raw kites
i can see the light, i just can't feel it


Raw Kites: 'Dearce' from I Can See The Light, I Just Can't Feel It by bugincision


Here we have Shane Krause playing baritone saxophone and bass clarinet with Chris Dadge on percussion, violin and an assortment of amplified objects. For most of the album, the playing is really pulled back, feeling like it is constantly on the brink of explosion. The tension is immense and no more palpable than in the first half of track one, entitled “Dearce,” which features a softly tooted sax and percussion. The restraint kills! It’s honestly not until about five minutes in that the tension breaks. It must be the deep bass drone of the clarinet and sax and the sparseness of the drums that creates this pervading mood of a happening on the very brink.

Not until “Traice” (track 7) does the tension start to really give way to a predominately free-jazz finish. Instead of Krause using long drawn out tones as he has for the rest of the album, he uses a dynamic range of notes played quickly, without too much repetition. It keeps Dadge on his toes for sure. He attains near tonality with his speedy drumming – when needed – but picks up on every jig and jag thrown at him by Krause, and vice versa. I couldn’t think of a better title for this half an hour long piece than I Can See The Light, I Just Can’t Feel It. You definitely get that sense that there is something there, something you want so badly and something that never quite becomes real.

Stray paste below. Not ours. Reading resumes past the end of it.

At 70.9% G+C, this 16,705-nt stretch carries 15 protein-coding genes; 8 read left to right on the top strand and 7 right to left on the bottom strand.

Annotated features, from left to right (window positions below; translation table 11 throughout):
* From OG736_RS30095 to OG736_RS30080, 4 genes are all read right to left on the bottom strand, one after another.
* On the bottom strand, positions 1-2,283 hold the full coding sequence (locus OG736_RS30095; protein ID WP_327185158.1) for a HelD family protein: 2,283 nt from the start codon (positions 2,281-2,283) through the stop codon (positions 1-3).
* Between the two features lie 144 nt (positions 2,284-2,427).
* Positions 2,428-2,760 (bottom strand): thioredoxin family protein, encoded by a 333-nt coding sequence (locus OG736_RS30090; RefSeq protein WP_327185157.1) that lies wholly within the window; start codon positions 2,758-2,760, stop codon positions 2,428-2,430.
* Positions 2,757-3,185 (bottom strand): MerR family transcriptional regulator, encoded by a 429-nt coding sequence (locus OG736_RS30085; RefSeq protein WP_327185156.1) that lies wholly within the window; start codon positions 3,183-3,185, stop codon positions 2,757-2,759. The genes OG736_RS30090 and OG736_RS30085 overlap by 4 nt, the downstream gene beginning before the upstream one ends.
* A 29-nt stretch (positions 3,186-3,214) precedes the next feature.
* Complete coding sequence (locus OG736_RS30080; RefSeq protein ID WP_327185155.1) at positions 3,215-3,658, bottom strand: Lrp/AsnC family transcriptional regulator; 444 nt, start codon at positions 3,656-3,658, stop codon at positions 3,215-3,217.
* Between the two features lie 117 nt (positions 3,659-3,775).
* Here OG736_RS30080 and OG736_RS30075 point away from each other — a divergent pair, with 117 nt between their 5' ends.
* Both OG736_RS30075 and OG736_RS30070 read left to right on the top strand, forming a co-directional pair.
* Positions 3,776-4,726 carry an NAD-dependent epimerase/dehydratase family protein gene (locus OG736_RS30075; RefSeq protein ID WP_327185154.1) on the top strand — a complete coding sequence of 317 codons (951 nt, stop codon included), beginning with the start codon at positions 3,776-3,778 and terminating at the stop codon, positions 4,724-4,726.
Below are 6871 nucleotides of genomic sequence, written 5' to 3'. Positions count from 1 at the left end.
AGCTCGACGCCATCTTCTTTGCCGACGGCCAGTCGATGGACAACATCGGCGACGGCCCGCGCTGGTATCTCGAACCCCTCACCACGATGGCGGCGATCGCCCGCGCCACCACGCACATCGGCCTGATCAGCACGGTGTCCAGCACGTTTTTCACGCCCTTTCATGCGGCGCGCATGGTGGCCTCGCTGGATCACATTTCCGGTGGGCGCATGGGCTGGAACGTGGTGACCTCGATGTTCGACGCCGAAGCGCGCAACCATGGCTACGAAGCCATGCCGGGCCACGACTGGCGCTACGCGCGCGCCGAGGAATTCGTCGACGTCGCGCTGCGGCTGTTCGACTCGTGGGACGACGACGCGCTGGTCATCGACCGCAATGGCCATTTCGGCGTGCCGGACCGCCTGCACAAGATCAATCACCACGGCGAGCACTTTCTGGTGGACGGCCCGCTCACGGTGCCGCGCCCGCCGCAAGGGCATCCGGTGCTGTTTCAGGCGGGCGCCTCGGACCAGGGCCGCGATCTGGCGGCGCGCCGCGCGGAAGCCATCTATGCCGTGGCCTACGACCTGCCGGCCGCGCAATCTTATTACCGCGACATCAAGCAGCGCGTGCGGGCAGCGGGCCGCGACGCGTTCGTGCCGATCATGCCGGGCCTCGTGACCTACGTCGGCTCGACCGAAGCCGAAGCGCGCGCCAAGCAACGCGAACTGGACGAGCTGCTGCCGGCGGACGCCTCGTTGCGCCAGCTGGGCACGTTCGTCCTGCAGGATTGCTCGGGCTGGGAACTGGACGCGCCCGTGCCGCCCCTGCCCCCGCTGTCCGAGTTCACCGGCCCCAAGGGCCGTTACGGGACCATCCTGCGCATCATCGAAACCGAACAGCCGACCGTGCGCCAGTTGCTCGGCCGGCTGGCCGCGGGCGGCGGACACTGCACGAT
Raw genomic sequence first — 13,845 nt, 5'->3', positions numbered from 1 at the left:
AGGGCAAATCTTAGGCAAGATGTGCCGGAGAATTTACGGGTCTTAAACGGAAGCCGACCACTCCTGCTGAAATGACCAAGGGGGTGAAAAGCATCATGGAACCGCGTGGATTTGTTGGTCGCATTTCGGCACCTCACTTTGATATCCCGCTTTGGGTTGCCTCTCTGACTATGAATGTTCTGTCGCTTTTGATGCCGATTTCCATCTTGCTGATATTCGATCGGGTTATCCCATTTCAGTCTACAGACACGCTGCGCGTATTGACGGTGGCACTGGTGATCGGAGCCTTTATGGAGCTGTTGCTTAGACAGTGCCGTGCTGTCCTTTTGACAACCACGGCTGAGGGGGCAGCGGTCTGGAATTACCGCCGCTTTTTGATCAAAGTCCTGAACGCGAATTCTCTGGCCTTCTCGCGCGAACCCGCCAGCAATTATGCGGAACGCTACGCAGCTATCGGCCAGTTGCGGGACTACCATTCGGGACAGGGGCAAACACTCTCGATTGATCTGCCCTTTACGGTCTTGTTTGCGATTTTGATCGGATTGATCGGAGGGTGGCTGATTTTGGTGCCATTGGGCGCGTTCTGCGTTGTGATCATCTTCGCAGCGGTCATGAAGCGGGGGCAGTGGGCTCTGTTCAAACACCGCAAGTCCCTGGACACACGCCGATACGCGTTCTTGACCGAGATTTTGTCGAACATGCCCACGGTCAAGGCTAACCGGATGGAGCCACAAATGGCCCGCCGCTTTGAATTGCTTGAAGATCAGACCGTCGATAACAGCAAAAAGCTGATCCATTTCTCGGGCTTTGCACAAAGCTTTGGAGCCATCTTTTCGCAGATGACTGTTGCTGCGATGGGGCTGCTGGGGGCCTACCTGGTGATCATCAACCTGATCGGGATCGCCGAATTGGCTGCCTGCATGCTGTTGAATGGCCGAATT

Kat Dornian


Here's another disc from Chris Dadge's Bug Incision label, and this time around it's Chris in a duet with baritone saxophone/bass clarinetist Shane Krause. With Dadge on percussion, violin and amplified objects, the sound treads toward the starker side usually, never straying too far from what seems to be more or less the signature Bug Incision sound. Sort of a meeting between AACM and AMM I guess...

Broken into eight tracks, the disc actually reads like a series of demos in a lot of ways, showcasing one outtake from a given session before moving on to the next. Which isn't to say that there's not room for the two to expand here; many of the tracks are over five minutes long. Just that the duo play with such conviction that they are able to sustain a given locale long enough to fill those five minutes without losing their grasp. 

Take the opening "Dearce," whose clattering percussion and restrained baritone play--sometimes honking, sometimes shimmying across Dadge's violin strums--fill the 7-minutes easily before the following "Dierce" (I suppose another spelling of the same pronunciation of the first track, a theme which runs throughout) gets a tad heavier, Krause's sax now billowing runs of notes behind pitter-pattering kitchen sink percussion. The sound is certainly mobile, but also refreshingly unpretentious or precious. Instead the play is filled with excitement, reading as fun alongside its clearly well conceived and realized ideas. Same goes for "Deirce," (there's that title thing again) which falls into an extremely hushed, albeit active, sonic realm. Nothing here stands out so much despite quite a lot of activity, Krause's horn squeaking above grating violin runs that all sound like they're being played from beneath some giant weighted blanket. Strange and super effective.

Following that up is "Pearse," "Pearce" and, you guessed it, "Peirce." The first keeps things fairly subdued, slipping into some odd metallic grunts before the second begins quietly before unwrapping itself a tad. Krause's bass clarinet play on the last track is warm though removed, a strange and effective space for the instrument to reside in atop the ruffled percussion of Dadge. "Traice" and "Traese" close the disc with some of the more cohesive material here, really displaying the duo's chops at something resembling straight free jazz, though certainly a bare and explorative example of that genre. Super great, alongside everything else I've heard from the label so far. Limited to 75 too, so grab it quick.

Henry Smith